In response to the burdensome testing requirements that businesses and schools have laid upon the American people, the Biden administration has ordered private insurance companies to pay for eight at-home COVID-19 tests per month for everyone, beginning January 15.
The 500 million tests that President Biden has assured that the government will purchase are expected to be available later this month. Except that there is a shortage of home tests, and it is unclear when that will change.
Last week, White House press secretary Jen Psaki had nothing more than vague answers to questions about the timeline: “The first delivery from manufacturers will start later this month — that’s our expectation,” Psaki told reporters. “When we have those deliveries in hand, we will put the website up, make it available, so that people can order tests at that point in time.”
The OTC tests will be available to those covered by insurance at their carrier’s “preferred” retailers for no out-of-pocket costs; tests purchased elsewhere will be eligible for reimbursement.
“Beginning January 15, 2022, individuals with private health insurance coverage or covered by a group health plan who purchase an over-the-counter COVID-19 diagnostic test authorized, cleared, or approved by the U.S. Food and Drug Administration (FDA) will be able to have those test costs covered by their plan or insurance,” the administration said in a press release Monday.
“Insurance companies and health plans are required to cover 8 free over-the-counter at-home tests per covered individual per month. That means a family of four, all on the same plan, would be able to get up to 32 of these tests covered by their health plan per month,” it continued, adding that there is no limit on the number of tests.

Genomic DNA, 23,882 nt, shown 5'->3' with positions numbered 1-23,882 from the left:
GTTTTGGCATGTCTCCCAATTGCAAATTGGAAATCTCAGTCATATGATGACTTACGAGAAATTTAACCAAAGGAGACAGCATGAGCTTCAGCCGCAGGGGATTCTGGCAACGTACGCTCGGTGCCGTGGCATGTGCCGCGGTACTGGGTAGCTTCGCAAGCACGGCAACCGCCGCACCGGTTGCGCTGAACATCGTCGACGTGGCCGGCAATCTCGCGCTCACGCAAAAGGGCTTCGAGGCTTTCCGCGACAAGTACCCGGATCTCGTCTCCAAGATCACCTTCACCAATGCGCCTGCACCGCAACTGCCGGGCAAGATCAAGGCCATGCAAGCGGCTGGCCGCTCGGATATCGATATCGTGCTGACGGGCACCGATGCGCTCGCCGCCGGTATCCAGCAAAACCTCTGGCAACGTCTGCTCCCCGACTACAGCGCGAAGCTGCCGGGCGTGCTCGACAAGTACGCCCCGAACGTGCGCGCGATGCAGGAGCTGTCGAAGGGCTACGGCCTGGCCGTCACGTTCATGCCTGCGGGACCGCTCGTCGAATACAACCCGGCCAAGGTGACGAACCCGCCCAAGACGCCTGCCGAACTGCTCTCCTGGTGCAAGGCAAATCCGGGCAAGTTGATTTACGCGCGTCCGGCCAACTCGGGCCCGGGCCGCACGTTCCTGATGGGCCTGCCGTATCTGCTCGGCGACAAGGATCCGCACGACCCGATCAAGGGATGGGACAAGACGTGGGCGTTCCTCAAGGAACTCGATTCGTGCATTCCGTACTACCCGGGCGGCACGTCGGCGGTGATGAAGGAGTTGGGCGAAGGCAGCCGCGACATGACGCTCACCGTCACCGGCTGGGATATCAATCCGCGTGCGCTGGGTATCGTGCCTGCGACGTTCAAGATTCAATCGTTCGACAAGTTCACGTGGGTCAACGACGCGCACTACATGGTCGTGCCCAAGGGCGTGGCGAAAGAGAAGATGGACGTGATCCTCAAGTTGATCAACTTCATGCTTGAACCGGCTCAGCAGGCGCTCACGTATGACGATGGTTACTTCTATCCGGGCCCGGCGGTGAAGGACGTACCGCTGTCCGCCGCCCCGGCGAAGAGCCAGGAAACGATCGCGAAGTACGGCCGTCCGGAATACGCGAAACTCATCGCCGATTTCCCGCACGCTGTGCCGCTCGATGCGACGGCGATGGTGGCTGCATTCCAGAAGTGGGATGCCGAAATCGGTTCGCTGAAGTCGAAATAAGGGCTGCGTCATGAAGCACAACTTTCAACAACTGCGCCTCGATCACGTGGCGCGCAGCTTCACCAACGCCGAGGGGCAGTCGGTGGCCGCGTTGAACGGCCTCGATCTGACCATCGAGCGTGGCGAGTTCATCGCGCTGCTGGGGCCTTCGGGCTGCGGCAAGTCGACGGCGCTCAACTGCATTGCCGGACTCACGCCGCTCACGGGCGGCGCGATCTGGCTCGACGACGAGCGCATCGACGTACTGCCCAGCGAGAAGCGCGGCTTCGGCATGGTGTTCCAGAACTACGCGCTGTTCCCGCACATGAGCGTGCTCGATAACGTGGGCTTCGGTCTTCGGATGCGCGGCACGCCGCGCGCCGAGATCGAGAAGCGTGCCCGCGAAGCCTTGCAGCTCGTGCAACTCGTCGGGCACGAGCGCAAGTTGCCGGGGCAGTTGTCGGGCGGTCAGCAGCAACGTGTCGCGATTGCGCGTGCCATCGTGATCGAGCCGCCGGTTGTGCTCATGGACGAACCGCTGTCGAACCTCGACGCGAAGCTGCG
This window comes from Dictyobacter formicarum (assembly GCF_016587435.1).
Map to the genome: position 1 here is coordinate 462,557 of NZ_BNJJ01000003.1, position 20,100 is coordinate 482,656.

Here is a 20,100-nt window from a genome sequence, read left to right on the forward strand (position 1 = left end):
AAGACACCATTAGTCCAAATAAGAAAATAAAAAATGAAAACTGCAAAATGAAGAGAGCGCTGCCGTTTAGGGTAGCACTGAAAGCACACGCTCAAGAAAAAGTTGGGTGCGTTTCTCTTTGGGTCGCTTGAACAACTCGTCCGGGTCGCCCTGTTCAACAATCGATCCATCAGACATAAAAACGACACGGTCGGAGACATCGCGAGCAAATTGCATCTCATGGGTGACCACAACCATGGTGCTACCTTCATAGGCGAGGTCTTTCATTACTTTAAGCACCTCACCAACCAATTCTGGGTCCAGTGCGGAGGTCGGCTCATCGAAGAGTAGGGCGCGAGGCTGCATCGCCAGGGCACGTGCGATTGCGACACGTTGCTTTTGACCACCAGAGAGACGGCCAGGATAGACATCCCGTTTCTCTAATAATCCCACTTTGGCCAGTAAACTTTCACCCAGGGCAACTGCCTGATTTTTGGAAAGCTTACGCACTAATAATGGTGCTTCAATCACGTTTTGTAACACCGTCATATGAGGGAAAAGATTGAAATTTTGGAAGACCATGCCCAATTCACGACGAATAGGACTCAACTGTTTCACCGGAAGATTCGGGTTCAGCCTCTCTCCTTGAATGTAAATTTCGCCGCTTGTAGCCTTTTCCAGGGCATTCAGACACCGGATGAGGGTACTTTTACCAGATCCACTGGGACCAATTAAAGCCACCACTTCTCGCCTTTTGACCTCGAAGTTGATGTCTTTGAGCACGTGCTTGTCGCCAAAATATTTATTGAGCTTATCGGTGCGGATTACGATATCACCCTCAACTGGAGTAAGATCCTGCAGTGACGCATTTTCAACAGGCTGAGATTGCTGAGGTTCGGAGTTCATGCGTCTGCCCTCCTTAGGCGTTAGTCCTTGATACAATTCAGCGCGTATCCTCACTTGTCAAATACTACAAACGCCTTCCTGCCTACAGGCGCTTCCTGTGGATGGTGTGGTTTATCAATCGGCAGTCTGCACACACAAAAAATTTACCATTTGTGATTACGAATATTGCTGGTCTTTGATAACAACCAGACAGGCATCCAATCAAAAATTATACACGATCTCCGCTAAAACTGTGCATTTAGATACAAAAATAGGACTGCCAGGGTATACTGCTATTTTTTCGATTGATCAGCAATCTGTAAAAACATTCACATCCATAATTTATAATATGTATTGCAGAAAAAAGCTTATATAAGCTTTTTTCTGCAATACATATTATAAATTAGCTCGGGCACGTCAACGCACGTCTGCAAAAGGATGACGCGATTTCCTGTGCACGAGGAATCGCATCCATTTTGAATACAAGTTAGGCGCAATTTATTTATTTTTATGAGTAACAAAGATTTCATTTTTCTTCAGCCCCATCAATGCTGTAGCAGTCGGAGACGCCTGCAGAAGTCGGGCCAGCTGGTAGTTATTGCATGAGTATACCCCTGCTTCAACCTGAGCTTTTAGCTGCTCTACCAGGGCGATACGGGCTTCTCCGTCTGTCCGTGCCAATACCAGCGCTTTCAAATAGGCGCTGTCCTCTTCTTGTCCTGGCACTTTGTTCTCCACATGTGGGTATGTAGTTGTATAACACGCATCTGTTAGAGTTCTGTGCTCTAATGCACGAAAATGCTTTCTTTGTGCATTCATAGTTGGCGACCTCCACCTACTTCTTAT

The Biden administration also has a plan in place to make tens of millions of free tests available for uninsured Americans at health clinics and other sites in underserved communities.
While it all sounds good, the lack of actual testing kits is concerning to many involved in the rollout.
“If reimbursement exists but there aren’t tests to purchase,” Lindsey Dawson, a policy analyst at the Kaiser Family Foundation, said, “that doesn’t help an individual consumer.”
“The policy could certainly drive demand, and could exacerbate the problem,” Dawson, who has thoroughly researched the rapid testing issue, added, according to The New York Times.
The insurers are worried, too.
“We are concerned that the policy does not solve for the limited supply of tests in the country and could cause additional consumer friction as insurers stand up a program in just four days’ time,” said Kim Keck, the chief executive of the Blue Cross Blue Shield Association, according to The Times.
Good intentions, unfortunately, cannot solve the problem of limited test availability. The supply chain problem is a real issue for the testing manufacturers; sterile, single-use swabs, for instance, are the preferred method for collecting samples, but supplies have been limited throughout the pandemic. The plastic vials which hold the samples have also been in short supply.
The White House’s stated intentions to ramp up home testing come in direct opposition to its stance just last month. At a December 6 press briefing, Jen Psaki openly mocked the idea of providing free at-home testing to Americans, as other countries had begun to do: “Should we just send one to every American?” Psaki asked. “Then what, then what happens if you, if every American has one test? How much does that cost, and then what happens after that?”
After those statements, unfortunately for the White House, the Omicron variant took hold. In a December 22 interview with David Muir of ABC News, President Biden denied that the administration had failed the American people.
Biden said, “I don’t think it’s a failure. You could argue that we should have known a year ago, six months ago, two months ago, a month ago.” He continued by saying that he did wish that he had thought about ordering 500 million tests “two months ago.”
For the administration’s order to go into effect, the stars will need to align: Home-testing kits will need to become available en masse, insurers will need to get their processes in place to reimburse both retailers and customers while monitoring the per-person limits, and the government will need to get the website set up to handle the influx of requests for the tests that it will be providing free-of-charge.
Based on the results from the Affordable Care Act website rollout, this may take a little longer than the predicted end-of-January timeline.
Some Twitter users question the ability of the administration to follow through on this promise, and others rightfully question the need for so much testing, to begin with:
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